“The information provided in this site is not legal advice, but general information on legal issues commonly encountered.  Legalzoom’s legal document service is not a law firm and is not a substitute for an attorney or law firm.  Legalzoom cannot provide legal advice and can only provide self-help services at your specific direction.  Please note that your access to and use of legalzoom is subject to additional terms and conditions.”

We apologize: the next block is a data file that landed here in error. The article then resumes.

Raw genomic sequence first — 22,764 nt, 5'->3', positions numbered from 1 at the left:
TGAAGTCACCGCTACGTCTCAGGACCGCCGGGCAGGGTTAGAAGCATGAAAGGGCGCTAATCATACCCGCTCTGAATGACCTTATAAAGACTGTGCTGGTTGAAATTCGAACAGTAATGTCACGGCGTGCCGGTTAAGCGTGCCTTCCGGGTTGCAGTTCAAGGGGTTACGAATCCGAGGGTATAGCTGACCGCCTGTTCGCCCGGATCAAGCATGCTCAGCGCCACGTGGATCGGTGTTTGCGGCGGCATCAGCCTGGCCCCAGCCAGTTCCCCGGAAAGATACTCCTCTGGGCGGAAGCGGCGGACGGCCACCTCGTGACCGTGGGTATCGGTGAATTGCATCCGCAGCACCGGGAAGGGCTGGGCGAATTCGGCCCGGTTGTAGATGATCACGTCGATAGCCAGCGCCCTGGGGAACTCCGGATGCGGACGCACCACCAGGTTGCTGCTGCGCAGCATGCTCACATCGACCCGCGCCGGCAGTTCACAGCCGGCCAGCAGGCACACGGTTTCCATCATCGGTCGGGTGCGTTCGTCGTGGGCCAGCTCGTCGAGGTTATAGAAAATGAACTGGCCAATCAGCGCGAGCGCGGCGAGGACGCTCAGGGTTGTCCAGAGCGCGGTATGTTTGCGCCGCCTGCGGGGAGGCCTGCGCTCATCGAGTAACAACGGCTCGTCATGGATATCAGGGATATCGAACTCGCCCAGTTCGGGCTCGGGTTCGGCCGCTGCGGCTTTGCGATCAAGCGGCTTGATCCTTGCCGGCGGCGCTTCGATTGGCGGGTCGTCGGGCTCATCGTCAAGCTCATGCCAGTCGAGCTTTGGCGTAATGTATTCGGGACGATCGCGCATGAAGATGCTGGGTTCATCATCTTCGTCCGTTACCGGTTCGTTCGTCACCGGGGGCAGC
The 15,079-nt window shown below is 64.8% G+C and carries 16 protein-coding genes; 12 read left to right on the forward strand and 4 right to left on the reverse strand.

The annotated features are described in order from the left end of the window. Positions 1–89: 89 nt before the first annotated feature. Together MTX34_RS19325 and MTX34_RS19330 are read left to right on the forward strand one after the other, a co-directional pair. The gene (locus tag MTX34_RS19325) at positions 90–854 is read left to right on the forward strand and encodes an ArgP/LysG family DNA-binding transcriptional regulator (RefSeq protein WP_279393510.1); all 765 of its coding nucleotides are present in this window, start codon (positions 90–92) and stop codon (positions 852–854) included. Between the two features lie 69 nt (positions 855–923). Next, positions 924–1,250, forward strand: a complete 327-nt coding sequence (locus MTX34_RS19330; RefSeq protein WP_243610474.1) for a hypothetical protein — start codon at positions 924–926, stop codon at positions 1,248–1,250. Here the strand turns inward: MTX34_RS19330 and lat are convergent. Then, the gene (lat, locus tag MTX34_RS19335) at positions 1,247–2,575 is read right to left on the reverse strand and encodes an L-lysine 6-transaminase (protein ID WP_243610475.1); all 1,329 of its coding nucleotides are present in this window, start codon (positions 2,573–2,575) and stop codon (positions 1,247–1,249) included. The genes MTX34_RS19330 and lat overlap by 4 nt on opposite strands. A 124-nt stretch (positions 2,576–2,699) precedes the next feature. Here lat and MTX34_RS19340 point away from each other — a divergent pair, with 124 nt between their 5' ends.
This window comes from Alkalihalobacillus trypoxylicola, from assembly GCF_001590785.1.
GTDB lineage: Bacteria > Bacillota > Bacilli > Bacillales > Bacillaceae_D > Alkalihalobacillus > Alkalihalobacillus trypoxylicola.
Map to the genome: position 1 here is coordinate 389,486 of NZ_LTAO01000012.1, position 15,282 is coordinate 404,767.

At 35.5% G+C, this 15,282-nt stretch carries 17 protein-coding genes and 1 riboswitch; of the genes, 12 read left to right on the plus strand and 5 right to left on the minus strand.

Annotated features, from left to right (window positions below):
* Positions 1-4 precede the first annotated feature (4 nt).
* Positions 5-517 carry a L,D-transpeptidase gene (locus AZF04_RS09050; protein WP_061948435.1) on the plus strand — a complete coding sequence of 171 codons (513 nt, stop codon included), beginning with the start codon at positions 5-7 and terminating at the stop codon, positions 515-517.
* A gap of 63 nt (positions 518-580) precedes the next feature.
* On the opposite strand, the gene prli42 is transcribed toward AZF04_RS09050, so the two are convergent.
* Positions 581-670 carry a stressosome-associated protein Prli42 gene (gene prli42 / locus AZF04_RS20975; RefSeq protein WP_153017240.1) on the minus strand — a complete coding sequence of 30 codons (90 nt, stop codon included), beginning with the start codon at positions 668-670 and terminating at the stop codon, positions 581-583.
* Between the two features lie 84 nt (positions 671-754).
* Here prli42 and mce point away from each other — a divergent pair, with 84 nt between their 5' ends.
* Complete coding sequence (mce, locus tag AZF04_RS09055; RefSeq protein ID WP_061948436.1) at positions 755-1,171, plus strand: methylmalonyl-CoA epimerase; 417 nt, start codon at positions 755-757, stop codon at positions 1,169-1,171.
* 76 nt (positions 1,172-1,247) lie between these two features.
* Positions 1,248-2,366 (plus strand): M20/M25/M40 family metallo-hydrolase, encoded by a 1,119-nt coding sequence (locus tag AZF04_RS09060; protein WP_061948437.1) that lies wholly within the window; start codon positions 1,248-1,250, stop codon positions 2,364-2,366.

The words “additional terms and conditions’ is a hot-link that if you click on it will take you to an even longer disclaimer! The disclaimer guts all of the assurances of reliability and suitability of use that you may have assumed were part of the “actual review of your answers and guarantee of satisfaction.”  YOU ARE THE “LAWYER” WHO CHOOSES THE LEGAL FORM! If you decide to be your own lawyer, please understand that  legalzoom has the best of all worlds.  They advertise that they will provide you with the best form of your choosing and save you money—but if you ever have a problem because of that document, they’re not responsible.  You are the one who made the decision about which legal document was right for you and your circumstances. Just yesterday in a meeting with a client, that client exclaimed, “Wow, I never knew that there were so many things to think about in our estate planning.”  I responded, “You know, that’s what most people say when it comes to estate planning, disability, Medicaid, or veteran’s benefits.  You don’t do this work every day, so you just can’t know all of the issues.” The real value of what any professional counselor does is listen to your description of your circumstances and goals, and then choose the best course of action. There is an old story about a factory which shut down due to an equipment failure.  The owner of the factory called a renowned expert to rush to the factory to get things moving. The owner told him, “This shutdown is costing us $100,000 per day!”  The expert arrived, walked around the faulty machine, then took out a screwdriver and adjusted a thing or two.  Within moments the machine came back to life and the factory began to hum with activity.  The owner was thrilled—until he was given a bill for $10,000.  He roared, “But it took you less than 10 minutes to fix the machine—it cannot possibly cost $10,000!”  The expert calmly responded, “No, it took me a lifetime to know exactly where and how to use that screwdriver.  The bill is $10,000—but the value to you is $100,000 per day.” Moral of the story:  The right solution for the circumstances often requires a lifetime of preparation. figure-with-screwdriver